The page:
Are bleeding gums hurting my health?
You shouldn’t ignore a little pink in the sink after you finish brushing your teeth. It could be a sign of potential dental and overall health issues.
People somehow assume what’s going on in the mouth has nothing to do with the rest of the body and vice versa, but nothing could be further from the truth. Teeth are intimately connected to people and a person’s systemic diseases can present themselves in the mouth. Furthermore, the mouth isn’t a sterile place – there are more than 600 different kinds of bacteria. Inflamed and bleeding gums that accompany periodontal disease present a portal for those bacteria in the mouth to enter the body.
Heart disease, stroke, diabetes and pneumonia are just a few of the health issues associated with the bacteria that cause periodontal diseases.
What are periodontal diseases?
Periodontal diseases are bacterial infections that destroys the gums and supporting tissues anchoring the teeth. Symptoms include:
- Red, swollen and bleeding gums
- Bleeding while brushing and/or flossing
- Receding gums
- Loose or shifting teeth
- Persistent bad breath
- Pus between teeth
What are the types of periodontal disease?
Periodontal diseases are a family of oral infections that affects individuals throughout life. The three most common periodontal diseases include:
- Gingivitis: affects the soft tissue around teeth in children and adults
- Acute periodontitis: affects the gums and supporting bone in children and adolescents
- Chronic periodontitis: affects the gums and supporting bone in adults; it is a major cause of tooth loss and more than 42 million U.S. adults have a severe form of the disease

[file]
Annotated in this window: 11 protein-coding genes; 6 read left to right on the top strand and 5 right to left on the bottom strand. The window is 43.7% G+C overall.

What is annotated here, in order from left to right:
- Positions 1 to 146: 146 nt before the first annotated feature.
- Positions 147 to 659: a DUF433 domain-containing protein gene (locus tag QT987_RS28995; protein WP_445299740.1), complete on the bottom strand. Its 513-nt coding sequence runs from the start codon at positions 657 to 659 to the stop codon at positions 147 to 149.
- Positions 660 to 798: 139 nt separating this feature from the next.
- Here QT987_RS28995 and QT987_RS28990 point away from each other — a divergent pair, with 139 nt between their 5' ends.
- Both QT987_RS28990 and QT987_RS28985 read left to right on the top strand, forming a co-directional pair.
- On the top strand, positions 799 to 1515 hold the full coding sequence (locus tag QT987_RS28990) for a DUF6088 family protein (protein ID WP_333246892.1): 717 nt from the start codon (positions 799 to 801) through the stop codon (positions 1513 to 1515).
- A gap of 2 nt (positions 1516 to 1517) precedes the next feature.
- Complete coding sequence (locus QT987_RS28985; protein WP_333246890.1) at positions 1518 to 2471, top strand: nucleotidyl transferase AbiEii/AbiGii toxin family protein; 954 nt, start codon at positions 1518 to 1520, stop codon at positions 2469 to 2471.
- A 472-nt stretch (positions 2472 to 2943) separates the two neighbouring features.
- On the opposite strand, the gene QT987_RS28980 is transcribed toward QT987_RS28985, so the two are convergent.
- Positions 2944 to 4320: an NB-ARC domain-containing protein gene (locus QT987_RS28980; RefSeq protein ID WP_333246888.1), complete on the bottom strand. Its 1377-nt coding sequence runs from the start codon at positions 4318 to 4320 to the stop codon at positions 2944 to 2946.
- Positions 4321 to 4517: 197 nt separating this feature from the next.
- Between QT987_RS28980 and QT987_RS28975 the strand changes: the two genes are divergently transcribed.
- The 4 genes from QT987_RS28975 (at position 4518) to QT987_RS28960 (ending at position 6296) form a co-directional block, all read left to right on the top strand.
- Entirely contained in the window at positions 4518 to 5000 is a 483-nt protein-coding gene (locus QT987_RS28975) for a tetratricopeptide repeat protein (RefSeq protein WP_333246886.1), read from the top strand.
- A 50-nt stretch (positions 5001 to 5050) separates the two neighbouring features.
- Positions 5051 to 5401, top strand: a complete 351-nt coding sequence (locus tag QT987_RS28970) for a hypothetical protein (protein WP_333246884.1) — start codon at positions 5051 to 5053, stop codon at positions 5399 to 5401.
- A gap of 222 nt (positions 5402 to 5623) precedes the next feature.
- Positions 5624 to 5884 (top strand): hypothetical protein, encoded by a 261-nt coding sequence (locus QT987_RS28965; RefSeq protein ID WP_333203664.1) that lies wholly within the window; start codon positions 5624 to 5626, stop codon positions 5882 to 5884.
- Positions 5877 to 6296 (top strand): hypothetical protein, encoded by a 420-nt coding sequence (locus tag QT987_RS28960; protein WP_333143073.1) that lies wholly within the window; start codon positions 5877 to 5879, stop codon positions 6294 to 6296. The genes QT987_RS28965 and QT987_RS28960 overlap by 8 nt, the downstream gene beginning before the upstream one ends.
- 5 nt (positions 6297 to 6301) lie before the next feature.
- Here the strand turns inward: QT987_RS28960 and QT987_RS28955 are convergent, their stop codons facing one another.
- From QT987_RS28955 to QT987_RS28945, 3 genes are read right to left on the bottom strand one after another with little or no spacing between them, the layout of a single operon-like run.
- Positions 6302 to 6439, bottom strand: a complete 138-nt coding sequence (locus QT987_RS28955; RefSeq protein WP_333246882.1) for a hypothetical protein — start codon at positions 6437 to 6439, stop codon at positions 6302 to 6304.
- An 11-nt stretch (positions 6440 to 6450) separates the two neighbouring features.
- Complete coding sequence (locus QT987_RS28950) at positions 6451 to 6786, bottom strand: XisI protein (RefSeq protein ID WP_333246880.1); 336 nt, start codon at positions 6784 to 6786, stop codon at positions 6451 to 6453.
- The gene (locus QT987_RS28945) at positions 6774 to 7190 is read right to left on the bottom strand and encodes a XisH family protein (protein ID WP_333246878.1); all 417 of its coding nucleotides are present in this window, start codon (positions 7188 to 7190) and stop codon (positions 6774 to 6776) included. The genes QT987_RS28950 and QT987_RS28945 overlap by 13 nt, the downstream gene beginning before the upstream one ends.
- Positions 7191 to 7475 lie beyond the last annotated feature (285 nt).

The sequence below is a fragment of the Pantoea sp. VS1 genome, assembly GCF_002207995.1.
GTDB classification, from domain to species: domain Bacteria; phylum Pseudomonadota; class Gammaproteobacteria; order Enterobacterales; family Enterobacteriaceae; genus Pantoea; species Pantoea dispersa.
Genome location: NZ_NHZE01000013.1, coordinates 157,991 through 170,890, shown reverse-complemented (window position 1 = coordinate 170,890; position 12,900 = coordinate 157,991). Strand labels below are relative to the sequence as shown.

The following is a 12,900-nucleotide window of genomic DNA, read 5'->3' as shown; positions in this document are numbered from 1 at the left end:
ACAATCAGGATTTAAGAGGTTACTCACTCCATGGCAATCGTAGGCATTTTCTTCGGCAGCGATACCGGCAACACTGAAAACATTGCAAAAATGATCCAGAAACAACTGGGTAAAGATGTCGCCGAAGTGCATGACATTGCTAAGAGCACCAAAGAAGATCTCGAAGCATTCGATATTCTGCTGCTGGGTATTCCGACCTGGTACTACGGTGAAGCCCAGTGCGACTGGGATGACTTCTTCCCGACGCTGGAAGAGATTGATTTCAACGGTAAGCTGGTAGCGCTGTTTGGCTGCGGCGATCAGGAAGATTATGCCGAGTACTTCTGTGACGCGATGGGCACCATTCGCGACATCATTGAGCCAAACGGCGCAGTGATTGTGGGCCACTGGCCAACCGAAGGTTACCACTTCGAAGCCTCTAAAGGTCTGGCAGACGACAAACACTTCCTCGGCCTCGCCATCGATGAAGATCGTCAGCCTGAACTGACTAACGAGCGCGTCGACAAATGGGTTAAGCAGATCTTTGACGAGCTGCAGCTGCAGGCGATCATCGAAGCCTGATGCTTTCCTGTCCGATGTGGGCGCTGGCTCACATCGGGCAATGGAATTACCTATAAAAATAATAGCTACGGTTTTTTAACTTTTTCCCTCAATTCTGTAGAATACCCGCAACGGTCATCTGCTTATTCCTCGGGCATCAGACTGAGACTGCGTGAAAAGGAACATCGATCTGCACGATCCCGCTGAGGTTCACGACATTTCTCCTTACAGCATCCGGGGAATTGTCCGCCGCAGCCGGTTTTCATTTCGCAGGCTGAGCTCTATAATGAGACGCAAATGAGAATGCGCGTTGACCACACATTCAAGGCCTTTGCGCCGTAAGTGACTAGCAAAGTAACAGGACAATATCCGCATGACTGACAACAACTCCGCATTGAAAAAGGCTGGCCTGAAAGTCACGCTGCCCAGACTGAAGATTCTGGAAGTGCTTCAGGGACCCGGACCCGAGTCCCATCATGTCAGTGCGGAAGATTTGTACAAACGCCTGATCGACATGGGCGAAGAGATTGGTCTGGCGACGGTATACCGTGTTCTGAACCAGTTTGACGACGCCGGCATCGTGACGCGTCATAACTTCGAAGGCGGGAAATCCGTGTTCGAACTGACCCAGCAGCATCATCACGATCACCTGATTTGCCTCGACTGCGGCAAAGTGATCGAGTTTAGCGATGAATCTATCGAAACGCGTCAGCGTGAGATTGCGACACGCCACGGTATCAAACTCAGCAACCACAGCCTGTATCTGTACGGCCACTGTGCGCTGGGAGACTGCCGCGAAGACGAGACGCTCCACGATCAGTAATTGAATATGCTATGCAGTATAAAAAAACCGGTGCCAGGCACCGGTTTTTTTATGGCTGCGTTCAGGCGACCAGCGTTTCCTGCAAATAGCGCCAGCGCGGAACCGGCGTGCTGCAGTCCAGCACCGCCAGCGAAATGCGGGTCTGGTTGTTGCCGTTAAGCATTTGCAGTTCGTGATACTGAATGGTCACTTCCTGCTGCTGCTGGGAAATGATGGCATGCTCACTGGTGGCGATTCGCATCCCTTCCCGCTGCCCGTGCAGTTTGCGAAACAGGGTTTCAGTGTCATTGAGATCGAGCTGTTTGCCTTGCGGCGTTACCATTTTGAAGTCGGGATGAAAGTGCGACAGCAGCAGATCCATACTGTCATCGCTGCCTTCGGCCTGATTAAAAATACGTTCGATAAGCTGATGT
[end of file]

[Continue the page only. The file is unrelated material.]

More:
Why are the bacteria that cause periodontal disease associated with so many diseases?
Emerging research is starting to give us some answers. Although numerous diseases and medications impact the oral cavity, their impact on periodontal tissues may have greater consequences than previously appreciated. Periodontal diseases are associated with a decrease in the number of beneficial bacterial, which leads to an increase in the number of pathogenic bacteria that contributes to the inflammation and destruction of tissues around the teeth. The theory is these pathogenic bacteria and the accompanying inflammation of periodontal diseases enter the bloodstream affecting organs away from the mouth. Published research provides an association between periodontal diseases and some systemic illnesses.
- Heart disease and stroke: Studies have found a moderate relationship between periodontal diseases and atherosclerosis, heart attack and stroke, but not a causal relationship.
- Diabetes: Scientific evidence has shown that diabetes has an adverse effect on periodontal health. Researchers are starting to see a bidirectional relationship between periodontal disease and the signs and symptoms of diabetes. In patients studied, there was a significant reduction in HbA1c levels in diabetic patients after periodontal treatment.
- Pneumonia: A 2017 study in a Virginia Veteran’s Administration hospital found regularly brushing patients’ teeth reduced the number of patients who contracted pneumonia while in the hospital by 92 percent. The nursing staff committed to ensuring that patients brushed their teeth at least once every shift. All that brushing cut down the amount of bacteria the patients were breathing in. Further studies are being done, but that’s a huge impact for something so simple and easy to do.
How can you prevent periodontal diseases?
To reduce the risk of periodontal diseases, practice the healthy four:
- Brush twice a day with a fluoride toothpaste
- Floss once a day
- Eat a healthy diet that limits sugary beverages and snacks
- See your dentist on a regular basis for prevention and treatment of oral disease
Matthew Messina is clinical director of Ohio State Upper Arlington Dentistry at The Ohio State University Wexner Medical Outpatient Care facility in Upper Arlington and an assistant professor in the College of Dentistry at The Ohio State University.